Become a fan of Slashdot on Facebook


Forgot your password?
Note: You can take 10% off all Slashdot Deals with coupon code "slashdot10off." ×

Comment Re:I'll piss on a spark plug... (Score 2) 85

Most likely, if this ever gets used, businesses will take the FTC to court, say they are not a law enforcement body

Except, the FTC is most definitely a law enforcement body.

Federal Trade Commission (FTC)
The Federal Trade Commission (FTC) was established as an independent administrative agency pursuant to the Federal Trade Commission Act of 1914. The purpose of the FTC is to enforce the provisions of the Federal Trade Commission Act, which prohibits "unfair or deceptive acts or practices in commerce." The Clayton Antitrust Act (1914) also granted the FTC the authority to act against specific and unfair monopolistic practices. The FTC is considered to be a law enforcement agency, and like other such agencies it lacks punitive authority. Although the FTC cannot punish violators—that is the responsibility of the judicial system—it can issue cease and desist orders and argue cases in federal and administrative courts.

Today, the Federal Trade Commission serves an important function as a protector of both consumer and business rights. While the restrictions that it imposes on business practices often receive the most attention, other laws enforced by the FTC—such as the 1979 Franchise Rule, which directed franchisors to provide full disclosure of franchise information to prospective franchisees—have been of great benefit to entrepreneurs and small business owners.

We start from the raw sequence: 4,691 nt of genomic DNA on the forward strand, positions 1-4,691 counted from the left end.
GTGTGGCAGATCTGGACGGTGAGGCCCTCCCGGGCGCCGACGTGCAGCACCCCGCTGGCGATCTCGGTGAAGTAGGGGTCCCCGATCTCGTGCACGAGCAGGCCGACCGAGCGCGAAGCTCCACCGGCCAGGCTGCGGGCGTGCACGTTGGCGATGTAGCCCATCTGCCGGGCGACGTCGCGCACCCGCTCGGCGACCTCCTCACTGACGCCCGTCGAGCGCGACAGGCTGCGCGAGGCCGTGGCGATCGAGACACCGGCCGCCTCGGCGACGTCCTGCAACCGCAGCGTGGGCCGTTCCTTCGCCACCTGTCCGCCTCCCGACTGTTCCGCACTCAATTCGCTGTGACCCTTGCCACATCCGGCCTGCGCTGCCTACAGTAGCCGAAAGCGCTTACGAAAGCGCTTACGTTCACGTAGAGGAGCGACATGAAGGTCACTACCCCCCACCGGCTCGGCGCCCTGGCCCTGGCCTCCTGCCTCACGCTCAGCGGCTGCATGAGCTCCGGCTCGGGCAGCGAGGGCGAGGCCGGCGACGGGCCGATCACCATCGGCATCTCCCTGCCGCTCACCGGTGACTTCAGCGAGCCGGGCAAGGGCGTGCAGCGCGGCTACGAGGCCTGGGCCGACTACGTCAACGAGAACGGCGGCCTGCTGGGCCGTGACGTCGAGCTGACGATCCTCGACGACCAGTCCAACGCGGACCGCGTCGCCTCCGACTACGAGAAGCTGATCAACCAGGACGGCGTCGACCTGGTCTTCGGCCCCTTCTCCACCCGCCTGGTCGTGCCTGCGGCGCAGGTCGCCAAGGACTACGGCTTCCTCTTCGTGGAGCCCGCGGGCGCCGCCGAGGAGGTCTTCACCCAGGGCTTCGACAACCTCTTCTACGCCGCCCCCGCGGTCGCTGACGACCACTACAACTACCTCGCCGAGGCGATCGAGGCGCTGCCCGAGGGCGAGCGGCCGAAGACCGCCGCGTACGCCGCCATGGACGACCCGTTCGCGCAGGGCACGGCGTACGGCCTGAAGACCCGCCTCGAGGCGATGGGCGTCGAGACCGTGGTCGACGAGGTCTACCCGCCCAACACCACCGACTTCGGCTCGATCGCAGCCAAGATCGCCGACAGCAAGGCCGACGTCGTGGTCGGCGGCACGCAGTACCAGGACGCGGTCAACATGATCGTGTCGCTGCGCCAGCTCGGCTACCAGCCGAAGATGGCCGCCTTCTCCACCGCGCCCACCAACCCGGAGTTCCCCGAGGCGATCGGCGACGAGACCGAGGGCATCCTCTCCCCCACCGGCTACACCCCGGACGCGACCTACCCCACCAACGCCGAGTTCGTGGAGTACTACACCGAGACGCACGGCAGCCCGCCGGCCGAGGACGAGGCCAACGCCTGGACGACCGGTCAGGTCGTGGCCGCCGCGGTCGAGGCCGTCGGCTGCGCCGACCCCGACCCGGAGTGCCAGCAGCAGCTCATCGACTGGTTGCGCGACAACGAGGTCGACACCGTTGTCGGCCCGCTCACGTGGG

Emphasis added.

Comment Re:Very sad - but let's get legislation in place N (Score 1) 705

Their private servers got hacked. In much the same way if I were to get mugged

Lots of people conflating individuals with corporations here.

If you leave the back door open and your customers' stuff gets stolen, you should be liable, criminally and civilly. Just as if you don't maintain your underwater oil rig properly, and there's a catastrophic blow-out and millions of gallons of crude get dumped into the ecosystem, you should be criminally liable.

Comment Re:Very sad - but let's get legislation in place N (Score 1) 705

What makes a system insecure? The system integration/networking? The software, especially third party software with its disclaimers about "no liability for implied merchantability and fitness for a particular purpose"?

None of that matters to the legislation. It can be very simple: If you expose people's private information, that your company has collected, then the CEO and board of directors do jail time.

You would see better security overnight.

It's funny how law and order only seem to apply to people who have to struggle for a living.

Comment Re:Very sad - but let's get legislation in place N (Score 0) 705

And why should it? For the sake of argument do you think the government should tell you that you MUST install a home security system, have dead bolts on every exterior door, require exterior doors be steel or solid wood, limit the side of windows to no more than 1" by 1" or require bars?

If you run a business, say, protecting other peoples' stuff then yes.